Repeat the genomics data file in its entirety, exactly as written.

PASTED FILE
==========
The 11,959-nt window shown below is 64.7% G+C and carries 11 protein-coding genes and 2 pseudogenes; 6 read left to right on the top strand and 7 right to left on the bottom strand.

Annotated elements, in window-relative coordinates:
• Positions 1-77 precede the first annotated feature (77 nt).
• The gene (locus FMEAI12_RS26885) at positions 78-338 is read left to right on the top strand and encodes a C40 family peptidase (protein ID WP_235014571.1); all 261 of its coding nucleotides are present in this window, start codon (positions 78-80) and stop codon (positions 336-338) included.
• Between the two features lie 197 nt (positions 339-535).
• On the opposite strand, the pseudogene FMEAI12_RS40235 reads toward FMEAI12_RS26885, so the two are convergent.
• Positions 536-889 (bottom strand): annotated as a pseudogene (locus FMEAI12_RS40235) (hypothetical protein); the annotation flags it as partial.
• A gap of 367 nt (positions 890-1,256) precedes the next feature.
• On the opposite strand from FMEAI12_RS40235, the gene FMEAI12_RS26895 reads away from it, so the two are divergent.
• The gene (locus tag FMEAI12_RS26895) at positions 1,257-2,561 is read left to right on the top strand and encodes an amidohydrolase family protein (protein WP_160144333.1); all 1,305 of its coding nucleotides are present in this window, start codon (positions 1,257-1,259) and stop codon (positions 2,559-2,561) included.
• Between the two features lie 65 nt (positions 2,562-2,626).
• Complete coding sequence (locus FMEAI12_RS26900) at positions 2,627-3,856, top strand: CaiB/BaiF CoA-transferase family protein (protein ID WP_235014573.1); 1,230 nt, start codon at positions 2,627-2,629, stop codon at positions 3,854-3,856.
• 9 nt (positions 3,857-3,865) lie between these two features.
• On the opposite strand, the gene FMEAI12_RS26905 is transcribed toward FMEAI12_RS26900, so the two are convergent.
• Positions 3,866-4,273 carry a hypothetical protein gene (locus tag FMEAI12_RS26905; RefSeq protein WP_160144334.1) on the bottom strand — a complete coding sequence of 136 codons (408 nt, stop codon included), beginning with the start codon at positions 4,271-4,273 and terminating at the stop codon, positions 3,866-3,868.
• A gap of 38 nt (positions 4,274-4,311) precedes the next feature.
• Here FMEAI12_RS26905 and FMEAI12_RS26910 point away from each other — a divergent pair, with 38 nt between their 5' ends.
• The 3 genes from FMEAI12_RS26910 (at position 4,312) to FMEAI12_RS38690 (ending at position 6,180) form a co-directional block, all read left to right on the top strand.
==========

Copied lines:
The 11,959-nt window shown below is 64.7% G+C and carries 11 protein-coding genes and 2 pseudogenes; 6 read left to right on the top strand and 7 right to left on the bottom strand.

Annotated elements, in window-relative coordinates:
• Positions 1-77 precede the first annotated feature (77 nt).
• The gene (locus FMEAI12_RS26885) at positions 78-338 is read left to right on the top strand and encodes a C40 family peptidase (protein ID WP_235014571.1); all 261 of its coding nucleotides are present in this window, start codon (positions 78-80) and stop codon (positions 336-338) included.
• Between the two features lie 197 nt (positions 339-535).
• On the opposite strand, the pseudogene FMEAI12_RS40235 reads toward FMEAI12_RS26885, so the two are convergent.
• Positions 536-889 (bottom strand): annotated as a pseudogene (locus FMEAI12_RS40235) (hypothetical protein); the annotation flags it as partial.
• A gap of 367 nt (positions 890-1,256) precedes the next feature.
• On the opposite strand from FMEAI12_RS40235, the gene FMEAI12_RS26895 reads away from it, so the two are divergent.
• The gene (locus tag FMEAI12_RS26895) at positions 1,257-2,561 is read left to right on the top strand and encodes an amidohydrolase family protein (protein WP_160144333.1); all 1,305 of its coding nucleotides are present in this window, start codon (positions 1,257-1,259) and stop codon (positions 2,559-2,561) included.
• Between the two features lie 65 nt (positions 2,562-2,626).
• Complete coding sequence (locus FMEAI12_RS26900) at positions 2,627-3,856, top strand: CaiB/BaiF CoA-transferase family protein (protein ID WP_235014573.1); 1,230 nt, start codon at positions 2,627-2,629, stop codon at positions 3,854-3,856.
• 9 nt (positions 3,857-3,865) lie between these two features.
• On the opposite strand, the gene FMEAI12_RS26905 is transcribed toward FMEAI12_RS26900, so the two are convergent.
• Positions 3,866-4,273 carry a hypothetical protein gene (locus tag FMEAI12_RS26905; RefSeq protein WP_160144334.1) on the bottom strand — a complete coding sequence of 136 codons (408 nt, stop codon included), beginning with the start codon at positions 4,271-4,273 and terminating at the stop codon, positions 3,866-3,868.
• A gap of 38 nt (positions 4,274-4,311) precedes the next feature.
• Here FMEAI12_RS26905 and FMEAI12_RS26910 point away from each other — a divergent pair, with 38 nt between their 5' ends.
• The 3 genes from FMEAI12_RS26910 (at position 4,312) to FMEAI12_RS38690 (ending at position 6,180) form a co-directional block, all read left to right on the top strand.